Sunday, March 18, 2012


On Friday night I went to a DIPART art show. It's pronounced "Depart" and the connecting thread between the art was departing from the self and from reality. It was a dynamic mix of art, technologic, aesthetics, philosophy and culture. I went with Julianna, Colleen, Karen, Jackie, Alex, Emily, and a few others. It was held at an abandoned building that is an former army camp. We were at the show from 9:30-11 pm and it was creepy out there. Creepy, but really cool.

All of the art was very avant-garde, both progressive and experimental. I felt that it was rooted in Dadaism and also in post-modern art as well. At the show there was traditional medium such as sculptures, paintings, and drawings.

But they also had a musical performance that was simply noises pounding and thrumming through surround-sound. The sounds made you feel as if you were being surrounded by disaster and chaos. There was a room full of projections of people singing a dark compilations of notes. My favorite display was a small room that was completely dark except for a handful of lasers shining through the room. Every time you touched a laser, it would emit a sound at a specific frequency. When you touched multiple lasers, you could create a kind of haunting melody. It was incredible to be "playing" lasers like you would a piano. Surrounded by darkness, thin beams of light give way to a melody. I could write a poem about that room.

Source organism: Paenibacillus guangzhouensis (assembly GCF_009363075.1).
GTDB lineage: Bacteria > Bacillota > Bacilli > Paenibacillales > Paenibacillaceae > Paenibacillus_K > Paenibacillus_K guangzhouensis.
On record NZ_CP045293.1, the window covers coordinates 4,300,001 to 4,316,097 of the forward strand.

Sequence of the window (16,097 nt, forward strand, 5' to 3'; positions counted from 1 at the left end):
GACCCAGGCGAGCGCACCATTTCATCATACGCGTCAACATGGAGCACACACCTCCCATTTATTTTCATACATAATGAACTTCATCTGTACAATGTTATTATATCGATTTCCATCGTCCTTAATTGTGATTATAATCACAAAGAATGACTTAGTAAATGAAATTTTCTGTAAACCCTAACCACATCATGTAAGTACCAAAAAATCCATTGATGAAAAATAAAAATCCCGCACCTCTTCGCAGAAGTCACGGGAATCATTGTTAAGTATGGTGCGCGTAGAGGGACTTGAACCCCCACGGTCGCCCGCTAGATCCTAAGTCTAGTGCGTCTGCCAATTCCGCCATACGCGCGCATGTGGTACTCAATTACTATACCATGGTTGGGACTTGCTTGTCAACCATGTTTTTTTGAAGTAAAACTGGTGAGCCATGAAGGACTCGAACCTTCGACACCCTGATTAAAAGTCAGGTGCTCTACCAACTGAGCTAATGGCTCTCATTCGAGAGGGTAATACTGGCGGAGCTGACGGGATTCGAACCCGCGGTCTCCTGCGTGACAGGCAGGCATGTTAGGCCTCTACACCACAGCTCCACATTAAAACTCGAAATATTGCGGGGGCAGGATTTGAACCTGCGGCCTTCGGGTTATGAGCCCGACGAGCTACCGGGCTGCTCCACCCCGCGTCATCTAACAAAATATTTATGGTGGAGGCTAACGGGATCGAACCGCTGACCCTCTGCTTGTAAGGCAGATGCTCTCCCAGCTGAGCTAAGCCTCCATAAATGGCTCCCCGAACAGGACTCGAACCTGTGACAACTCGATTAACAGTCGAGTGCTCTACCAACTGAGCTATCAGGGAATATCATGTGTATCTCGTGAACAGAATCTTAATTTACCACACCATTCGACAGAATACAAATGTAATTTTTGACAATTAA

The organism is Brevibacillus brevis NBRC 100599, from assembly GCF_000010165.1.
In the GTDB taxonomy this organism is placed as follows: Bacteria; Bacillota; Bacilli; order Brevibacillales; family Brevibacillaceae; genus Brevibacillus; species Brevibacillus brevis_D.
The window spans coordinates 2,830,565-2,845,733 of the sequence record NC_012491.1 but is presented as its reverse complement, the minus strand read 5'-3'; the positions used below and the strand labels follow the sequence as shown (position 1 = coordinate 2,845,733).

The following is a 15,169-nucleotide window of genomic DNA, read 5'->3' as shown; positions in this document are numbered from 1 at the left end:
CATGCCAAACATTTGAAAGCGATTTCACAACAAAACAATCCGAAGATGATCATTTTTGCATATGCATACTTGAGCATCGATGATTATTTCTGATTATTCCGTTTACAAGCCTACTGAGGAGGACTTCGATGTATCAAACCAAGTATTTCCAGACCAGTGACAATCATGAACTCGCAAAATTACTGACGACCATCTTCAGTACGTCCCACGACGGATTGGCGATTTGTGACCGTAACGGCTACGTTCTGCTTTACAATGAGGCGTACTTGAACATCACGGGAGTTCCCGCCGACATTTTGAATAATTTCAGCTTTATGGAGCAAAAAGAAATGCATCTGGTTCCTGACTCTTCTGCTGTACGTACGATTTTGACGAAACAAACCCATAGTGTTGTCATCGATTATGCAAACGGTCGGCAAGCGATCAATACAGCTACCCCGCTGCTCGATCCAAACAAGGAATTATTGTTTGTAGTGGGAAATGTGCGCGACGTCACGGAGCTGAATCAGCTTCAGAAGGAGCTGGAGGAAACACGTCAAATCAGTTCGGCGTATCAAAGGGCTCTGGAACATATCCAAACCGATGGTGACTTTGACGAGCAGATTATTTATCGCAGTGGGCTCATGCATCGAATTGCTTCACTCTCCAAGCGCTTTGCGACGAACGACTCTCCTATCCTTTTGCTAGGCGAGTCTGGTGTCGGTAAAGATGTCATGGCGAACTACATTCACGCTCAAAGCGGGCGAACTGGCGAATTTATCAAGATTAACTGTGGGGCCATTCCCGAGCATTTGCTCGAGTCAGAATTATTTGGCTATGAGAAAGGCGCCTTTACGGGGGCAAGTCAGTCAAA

After we explored the different floors and gallery spaces we headed down to the main floor and grabbed a beer and waited for the performance art to occur. When it started, we were led into a big room where a man dressed in all white moved stiffly while words were projected onto his body. Around the corner, a woman was trapped inside a cloth box, around the next corner a man searched the ground for letters to form words on his chest. Above, high up on steps a man dressed in all white was spinning a wheel of words and acting out whichever word he landed on. Around the next corner, a woman dressed in all white and a woman dressed in all black moved together as one. A human and it's shadow. It was a sort of dance where they could never separate but desperately wanted to. This all would have been much easier to comprehend had it been in English, but there is something foreign and mystical created when you don't understand a language completely and when it's used in dark-art.

Overall, the art show was incredible. I'm so happy I went! I loved how progressive the art was and that it wasn't simply paintings and installations. I liked that the art was interactive and unique. It was unlike any art show I've been to before. Another reason to love the art scene in Greece!

Here's an amazing article in the New York Times about How great Greece's art scene is. Check it out!

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